Objective: To determine whether use of a hygroscopic and hydrophobic heat and moisture exchanger (HME) for 7 days without change affects its efficiency in long-term, mechanically ventilated, chronic obstructive pulmonary disease (COPD) patients.
Design: Prospective, randomized, controlled clinical study comparing two combined HMEs.
Setting: Medical intensive care unit at a university teaching hospital.
Patients: Long-term, mechanically ventilated, COPD patients compared with non-COPD patients.
Interventions: In the first part of the study, COPD patients were studied with the Hygroster HME changed once a week. For the second part, the Hygroster was assessed in non-COPD patients and compared with the Hygrobac HME used in COPD and non-COPD patients for 1 wk without change. Devices could be changed if hygrometric measurements indicated insufficient humidity delivery.
Measurements and main results: Daily measurements were recorded for inspired gas temperature and relative and absolute humidity. Ventilatory variables, clinical indicators of efficient humidification, were also recorded. No tracheal tube occlusion occurred. However, contrary to the manufacturer advertisement, the Hygroster experienced surprisingly low values for absolute humidity in both COPD and non-COPD patients. Such events did not occur with the Hygrobac. Absolute humidity with the Hygroster was constantly and significantly lower during the 7-day study period than with the Hygrobac. Absolute humidity measured in COPD patients was identical to that measured in the rest of the study population with both HMEs.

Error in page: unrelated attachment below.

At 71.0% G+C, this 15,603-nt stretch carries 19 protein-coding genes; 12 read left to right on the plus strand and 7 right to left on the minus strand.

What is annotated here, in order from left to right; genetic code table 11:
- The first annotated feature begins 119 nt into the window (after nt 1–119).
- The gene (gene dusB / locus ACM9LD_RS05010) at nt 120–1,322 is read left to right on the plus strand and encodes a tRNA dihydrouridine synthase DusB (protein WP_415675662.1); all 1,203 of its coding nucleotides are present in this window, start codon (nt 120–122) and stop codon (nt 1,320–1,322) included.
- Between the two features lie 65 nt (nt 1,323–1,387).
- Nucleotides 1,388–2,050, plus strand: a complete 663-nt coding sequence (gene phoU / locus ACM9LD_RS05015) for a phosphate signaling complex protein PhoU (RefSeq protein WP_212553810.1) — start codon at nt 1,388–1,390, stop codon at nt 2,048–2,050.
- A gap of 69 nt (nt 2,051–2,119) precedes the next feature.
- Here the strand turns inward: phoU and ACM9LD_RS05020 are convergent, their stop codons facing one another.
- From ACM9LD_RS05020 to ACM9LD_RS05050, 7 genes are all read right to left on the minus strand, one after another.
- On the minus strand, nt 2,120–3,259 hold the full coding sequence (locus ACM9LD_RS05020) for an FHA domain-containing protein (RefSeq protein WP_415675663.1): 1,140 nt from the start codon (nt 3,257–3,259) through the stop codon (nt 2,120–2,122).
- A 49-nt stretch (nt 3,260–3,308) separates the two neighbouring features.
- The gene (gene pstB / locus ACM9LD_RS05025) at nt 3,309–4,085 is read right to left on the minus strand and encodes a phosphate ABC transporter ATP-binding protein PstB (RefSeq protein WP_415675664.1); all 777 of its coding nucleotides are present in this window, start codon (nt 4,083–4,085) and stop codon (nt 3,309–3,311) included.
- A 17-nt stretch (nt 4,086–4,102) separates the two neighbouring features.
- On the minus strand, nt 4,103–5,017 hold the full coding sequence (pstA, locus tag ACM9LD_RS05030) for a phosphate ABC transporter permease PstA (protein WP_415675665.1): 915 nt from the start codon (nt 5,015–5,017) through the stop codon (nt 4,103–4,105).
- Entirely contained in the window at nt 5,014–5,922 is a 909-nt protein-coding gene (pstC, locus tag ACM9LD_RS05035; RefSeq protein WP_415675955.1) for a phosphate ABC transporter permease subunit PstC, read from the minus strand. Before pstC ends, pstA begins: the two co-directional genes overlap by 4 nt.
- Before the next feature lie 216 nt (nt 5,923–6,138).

Conclusions: Manufacturer specifications and bedside measurements of absolute humidity differed considerably for the Hygroster, which in certain instances did not achieve efficient humidification in both COPD and non-COPD patients. This did not occur with the Hygrobac, which performed well throughout the 7-day period in both COPD and non-COPD patients. Our results speak for independent and evaluation of HMEs.